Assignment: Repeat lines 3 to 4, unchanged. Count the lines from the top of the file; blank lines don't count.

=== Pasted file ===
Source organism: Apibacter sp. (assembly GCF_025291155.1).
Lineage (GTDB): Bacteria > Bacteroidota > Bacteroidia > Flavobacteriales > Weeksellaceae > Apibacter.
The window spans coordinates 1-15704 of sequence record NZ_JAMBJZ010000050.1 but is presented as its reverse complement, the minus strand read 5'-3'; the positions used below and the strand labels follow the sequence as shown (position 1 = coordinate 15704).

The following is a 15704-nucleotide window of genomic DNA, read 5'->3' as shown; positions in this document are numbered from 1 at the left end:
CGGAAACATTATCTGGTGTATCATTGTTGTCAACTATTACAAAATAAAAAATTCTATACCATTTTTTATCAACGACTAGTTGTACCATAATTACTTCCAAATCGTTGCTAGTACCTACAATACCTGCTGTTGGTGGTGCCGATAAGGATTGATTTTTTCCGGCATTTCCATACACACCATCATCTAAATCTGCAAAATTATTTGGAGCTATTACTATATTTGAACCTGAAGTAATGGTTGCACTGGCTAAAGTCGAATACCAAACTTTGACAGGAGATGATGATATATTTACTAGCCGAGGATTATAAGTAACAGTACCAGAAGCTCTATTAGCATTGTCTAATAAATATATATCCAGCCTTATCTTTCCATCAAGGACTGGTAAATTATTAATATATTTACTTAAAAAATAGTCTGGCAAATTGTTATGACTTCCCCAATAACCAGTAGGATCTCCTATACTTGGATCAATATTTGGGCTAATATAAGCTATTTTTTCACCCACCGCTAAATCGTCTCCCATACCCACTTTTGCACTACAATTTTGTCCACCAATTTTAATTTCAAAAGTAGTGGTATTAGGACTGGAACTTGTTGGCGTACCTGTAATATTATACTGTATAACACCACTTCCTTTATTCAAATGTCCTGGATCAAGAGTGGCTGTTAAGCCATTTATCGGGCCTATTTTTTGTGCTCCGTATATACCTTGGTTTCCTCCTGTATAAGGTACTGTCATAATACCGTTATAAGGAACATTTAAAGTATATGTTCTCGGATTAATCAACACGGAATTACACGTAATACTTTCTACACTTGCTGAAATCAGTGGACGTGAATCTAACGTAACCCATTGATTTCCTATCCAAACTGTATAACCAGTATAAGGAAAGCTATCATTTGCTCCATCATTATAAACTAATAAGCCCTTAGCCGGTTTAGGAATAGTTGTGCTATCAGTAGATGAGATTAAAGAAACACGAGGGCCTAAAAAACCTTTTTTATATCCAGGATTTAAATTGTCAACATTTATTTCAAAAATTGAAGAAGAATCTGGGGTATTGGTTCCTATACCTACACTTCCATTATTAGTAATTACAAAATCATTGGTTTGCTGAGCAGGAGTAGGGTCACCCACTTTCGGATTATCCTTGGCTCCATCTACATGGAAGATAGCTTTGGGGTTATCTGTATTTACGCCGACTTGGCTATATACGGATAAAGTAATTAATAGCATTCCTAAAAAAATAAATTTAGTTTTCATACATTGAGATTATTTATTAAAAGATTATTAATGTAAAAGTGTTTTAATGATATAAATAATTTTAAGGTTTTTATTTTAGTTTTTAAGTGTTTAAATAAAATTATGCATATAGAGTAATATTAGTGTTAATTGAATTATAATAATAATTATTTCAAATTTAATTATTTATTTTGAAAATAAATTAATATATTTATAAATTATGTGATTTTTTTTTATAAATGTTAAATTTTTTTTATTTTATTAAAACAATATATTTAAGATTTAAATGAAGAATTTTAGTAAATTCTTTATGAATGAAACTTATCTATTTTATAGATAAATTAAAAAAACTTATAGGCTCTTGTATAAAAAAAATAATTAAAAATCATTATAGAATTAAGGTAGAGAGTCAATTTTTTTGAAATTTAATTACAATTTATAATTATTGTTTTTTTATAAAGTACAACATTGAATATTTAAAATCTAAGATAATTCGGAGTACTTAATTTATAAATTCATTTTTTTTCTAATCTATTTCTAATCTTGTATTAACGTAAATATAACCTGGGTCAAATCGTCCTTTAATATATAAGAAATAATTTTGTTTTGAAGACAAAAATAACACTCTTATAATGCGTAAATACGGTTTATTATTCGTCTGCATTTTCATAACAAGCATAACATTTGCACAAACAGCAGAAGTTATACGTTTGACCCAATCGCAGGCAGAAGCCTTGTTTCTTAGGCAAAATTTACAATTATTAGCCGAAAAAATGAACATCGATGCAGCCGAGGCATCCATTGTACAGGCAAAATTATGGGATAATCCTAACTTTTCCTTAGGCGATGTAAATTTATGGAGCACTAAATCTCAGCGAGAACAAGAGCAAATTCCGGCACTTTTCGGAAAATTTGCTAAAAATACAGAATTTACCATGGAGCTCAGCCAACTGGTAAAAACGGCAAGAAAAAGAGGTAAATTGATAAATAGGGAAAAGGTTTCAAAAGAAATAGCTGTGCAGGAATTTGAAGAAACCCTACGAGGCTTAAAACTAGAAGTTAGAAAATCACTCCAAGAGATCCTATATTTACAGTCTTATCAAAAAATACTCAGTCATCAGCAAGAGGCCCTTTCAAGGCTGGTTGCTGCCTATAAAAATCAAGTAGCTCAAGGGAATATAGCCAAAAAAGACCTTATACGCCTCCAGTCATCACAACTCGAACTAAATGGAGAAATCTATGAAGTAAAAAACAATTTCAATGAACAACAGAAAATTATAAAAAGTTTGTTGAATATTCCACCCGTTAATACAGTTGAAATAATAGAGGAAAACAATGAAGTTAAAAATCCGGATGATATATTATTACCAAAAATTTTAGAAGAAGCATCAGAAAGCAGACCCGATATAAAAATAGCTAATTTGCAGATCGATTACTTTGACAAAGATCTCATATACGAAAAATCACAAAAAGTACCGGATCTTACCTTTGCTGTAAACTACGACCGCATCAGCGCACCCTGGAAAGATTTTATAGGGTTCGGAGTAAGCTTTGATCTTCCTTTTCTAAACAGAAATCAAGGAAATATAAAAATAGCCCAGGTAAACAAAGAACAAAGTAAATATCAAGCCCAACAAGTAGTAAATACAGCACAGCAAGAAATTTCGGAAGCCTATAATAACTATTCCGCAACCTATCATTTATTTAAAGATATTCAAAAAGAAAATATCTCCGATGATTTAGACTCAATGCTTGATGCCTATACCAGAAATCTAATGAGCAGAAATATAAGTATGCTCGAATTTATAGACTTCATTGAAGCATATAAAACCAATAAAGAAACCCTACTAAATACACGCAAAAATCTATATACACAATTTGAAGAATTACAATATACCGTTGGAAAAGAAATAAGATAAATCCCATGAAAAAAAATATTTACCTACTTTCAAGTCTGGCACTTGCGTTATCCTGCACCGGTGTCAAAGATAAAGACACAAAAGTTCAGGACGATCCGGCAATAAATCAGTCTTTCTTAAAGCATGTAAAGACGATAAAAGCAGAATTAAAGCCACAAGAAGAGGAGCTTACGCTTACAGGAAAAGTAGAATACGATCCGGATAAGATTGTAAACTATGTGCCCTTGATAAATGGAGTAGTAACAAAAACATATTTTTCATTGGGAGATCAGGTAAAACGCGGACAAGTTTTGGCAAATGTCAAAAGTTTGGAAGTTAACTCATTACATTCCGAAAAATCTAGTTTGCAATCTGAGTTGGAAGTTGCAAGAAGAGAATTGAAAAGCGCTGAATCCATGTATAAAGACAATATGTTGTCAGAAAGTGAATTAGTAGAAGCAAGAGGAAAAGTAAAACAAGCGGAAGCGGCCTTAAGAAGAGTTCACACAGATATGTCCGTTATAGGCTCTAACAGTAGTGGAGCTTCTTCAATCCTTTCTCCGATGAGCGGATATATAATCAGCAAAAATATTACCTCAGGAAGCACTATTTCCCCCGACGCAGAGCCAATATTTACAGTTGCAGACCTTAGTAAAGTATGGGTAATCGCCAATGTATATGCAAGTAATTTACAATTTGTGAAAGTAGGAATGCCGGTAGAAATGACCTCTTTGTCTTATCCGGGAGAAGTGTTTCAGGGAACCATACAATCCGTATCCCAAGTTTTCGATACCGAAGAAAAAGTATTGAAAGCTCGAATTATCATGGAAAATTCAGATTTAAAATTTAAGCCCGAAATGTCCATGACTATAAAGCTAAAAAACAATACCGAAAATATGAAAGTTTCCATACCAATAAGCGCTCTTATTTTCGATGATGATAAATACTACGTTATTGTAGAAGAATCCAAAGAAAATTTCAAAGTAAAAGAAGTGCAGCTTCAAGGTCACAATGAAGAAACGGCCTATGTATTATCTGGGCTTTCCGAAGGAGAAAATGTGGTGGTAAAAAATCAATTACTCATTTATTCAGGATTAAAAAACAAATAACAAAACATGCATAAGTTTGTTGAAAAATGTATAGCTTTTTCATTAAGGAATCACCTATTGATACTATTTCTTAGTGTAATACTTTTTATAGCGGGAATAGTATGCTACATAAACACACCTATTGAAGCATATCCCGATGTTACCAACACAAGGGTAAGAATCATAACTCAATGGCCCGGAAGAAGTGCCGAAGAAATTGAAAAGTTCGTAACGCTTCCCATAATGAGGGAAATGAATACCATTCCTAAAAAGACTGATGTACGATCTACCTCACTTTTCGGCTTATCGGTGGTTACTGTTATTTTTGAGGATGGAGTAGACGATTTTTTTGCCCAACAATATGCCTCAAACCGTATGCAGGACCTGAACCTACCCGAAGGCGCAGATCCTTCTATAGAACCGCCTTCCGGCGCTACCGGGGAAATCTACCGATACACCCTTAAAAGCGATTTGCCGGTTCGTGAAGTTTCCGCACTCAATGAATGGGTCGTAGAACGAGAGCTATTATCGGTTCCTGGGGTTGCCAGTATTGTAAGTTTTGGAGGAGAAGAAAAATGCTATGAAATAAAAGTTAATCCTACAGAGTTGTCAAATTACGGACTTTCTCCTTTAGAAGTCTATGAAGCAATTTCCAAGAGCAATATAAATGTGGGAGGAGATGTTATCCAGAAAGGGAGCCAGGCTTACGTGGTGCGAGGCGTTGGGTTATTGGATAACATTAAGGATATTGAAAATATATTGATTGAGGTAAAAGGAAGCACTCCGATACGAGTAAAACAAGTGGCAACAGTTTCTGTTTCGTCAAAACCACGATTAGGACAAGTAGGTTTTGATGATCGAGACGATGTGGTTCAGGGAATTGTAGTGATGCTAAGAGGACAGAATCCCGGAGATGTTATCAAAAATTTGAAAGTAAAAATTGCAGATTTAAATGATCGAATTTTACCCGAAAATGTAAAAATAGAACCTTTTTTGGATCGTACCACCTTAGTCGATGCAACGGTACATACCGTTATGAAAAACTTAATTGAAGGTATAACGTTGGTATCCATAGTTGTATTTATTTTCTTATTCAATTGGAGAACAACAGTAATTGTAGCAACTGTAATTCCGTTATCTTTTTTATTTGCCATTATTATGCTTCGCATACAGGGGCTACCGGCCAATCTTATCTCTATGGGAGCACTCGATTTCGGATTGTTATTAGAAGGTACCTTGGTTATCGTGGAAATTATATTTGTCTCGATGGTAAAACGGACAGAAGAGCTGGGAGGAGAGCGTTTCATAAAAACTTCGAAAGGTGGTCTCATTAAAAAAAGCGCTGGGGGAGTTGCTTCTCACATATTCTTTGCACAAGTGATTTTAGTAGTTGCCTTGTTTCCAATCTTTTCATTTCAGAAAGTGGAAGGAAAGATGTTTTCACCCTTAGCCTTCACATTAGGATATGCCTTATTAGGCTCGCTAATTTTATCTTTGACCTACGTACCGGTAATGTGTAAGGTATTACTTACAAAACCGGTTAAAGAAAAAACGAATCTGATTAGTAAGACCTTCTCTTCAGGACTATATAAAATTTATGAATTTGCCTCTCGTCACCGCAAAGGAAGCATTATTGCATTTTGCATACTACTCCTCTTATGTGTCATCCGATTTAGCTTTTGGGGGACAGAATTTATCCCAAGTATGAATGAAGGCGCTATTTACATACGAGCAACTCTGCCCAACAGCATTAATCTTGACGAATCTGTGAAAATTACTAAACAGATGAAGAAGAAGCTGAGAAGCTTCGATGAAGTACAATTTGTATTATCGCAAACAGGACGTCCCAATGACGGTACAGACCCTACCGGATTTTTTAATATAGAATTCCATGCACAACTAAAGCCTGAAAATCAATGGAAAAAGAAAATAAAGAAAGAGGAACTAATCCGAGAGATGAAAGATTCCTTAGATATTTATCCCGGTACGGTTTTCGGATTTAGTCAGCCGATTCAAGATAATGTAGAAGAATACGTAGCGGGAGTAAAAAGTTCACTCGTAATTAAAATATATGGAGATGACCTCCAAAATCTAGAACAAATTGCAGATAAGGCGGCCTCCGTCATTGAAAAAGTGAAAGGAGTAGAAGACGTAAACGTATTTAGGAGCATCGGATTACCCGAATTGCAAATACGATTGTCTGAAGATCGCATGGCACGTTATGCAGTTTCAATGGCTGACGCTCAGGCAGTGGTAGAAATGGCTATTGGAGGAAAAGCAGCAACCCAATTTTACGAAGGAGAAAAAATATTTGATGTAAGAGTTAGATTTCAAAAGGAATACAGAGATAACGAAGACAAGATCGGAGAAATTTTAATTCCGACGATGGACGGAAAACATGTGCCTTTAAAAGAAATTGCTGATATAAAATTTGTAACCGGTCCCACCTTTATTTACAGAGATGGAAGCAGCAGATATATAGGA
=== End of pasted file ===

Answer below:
The window spans coordinates 1-15704 of sequence record NZ_JAMBJZ010000050.1 but is presented as its reverse complement, the minus strand read 5'-3'; the positions used below and the strand labels follow the sequence as shown (position 1 = coordinate 15704).

The following is a 15704-nucleotide window of genomic DNA, read 5'->3' as shown; positions in this document are numbered from 1 at the left end: